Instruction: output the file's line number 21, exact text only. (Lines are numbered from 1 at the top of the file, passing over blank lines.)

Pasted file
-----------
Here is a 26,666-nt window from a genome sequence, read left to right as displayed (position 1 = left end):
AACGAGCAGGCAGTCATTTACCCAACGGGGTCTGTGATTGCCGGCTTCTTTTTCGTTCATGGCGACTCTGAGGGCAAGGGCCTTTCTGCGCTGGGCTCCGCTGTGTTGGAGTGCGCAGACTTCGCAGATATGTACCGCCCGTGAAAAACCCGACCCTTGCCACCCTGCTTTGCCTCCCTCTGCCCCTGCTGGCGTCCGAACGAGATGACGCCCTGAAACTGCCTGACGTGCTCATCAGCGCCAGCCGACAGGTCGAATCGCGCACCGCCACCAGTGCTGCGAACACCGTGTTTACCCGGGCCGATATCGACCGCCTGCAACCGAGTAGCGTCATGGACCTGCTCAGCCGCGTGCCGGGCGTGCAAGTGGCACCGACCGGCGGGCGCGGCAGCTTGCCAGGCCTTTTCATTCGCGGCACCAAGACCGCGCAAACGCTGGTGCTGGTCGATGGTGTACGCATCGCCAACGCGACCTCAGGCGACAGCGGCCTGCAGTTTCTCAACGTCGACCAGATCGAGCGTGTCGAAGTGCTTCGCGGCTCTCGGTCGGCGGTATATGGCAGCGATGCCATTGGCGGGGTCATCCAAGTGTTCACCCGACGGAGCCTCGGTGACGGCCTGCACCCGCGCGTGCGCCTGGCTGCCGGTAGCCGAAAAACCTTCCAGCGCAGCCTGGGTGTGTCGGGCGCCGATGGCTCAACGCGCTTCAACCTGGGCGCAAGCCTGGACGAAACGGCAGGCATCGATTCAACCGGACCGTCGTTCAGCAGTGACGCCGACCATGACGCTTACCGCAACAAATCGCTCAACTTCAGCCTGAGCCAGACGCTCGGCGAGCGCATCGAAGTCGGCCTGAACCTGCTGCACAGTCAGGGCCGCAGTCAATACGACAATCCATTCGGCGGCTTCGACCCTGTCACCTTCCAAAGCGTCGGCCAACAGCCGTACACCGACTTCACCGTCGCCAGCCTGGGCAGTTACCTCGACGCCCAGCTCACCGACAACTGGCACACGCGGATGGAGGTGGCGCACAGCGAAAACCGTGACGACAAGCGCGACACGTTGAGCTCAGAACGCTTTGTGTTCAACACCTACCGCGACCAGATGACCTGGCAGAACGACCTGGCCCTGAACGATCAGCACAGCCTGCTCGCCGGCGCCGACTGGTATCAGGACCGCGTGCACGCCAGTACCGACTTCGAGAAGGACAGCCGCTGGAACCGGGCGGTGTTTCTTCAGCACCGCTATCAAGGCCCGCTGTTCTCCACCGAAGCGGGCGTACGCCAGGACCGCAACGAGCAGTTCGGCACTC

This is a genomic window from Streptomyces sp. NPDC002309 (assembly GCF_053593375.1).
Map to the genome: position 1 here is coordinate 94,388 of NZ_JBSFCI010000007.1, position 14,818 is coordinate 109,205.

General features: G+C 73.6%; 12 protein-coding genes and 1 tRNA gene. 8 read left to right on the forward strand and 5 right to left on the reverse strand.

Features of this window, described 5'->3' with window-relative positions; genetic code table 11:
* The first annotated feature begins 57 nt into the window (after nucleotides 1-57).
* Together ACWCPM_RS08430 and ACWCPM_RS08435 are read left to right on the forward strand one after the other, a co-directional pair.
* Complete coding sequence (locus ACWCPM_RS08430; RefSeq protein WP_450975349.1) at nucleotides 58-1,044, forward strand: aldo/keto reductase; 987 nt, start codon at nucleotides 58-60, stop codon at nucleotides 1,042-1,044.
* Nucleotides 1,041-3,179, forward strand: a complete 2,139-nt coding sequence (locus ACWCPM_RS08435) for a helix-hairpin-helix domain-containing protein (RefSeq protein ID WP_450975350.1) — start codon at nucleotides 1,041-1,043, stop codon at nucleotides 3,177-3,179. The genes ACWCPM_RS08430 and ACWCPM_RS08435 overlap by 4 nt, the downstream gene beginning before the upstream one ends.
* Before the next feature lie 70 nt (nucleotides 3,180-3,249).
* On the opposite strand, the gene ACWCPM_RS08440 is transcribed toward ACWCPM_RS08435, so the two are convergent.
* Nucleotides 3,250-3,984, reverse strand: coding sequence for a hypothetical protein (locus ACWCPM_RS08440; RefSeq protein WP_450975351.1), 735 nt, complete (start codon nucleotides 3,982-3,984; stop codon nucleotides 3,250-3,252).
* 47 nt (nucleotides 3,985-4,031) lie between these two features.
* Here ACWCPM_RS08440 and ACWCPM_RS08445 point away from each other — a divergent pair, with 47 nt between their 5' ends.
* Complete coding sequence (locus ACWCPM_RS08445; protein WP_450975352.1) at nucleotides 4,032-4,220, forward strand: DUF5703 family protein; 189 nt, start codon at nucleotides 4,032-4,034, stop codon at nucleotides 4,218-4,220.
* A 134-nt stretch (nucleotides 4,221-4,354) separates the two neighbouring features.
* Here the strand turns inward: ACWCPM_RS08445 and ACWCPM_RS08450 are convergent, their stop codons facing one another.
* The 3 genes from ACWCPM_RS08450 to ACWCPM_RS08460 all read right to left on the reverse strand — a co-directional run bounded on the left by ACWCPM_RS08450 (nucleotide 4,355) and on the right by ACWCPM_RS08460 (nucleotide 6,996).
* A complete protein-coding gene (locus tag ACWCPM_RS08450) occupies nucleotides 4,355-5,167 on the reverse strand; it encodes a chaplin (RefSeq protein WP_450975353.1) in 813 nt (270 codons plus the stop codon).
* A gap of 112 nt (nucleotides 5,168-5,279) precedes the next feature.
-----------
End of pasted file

* A gap of 112 nt (nucleotides 5,168-5,279) precedes the next feature.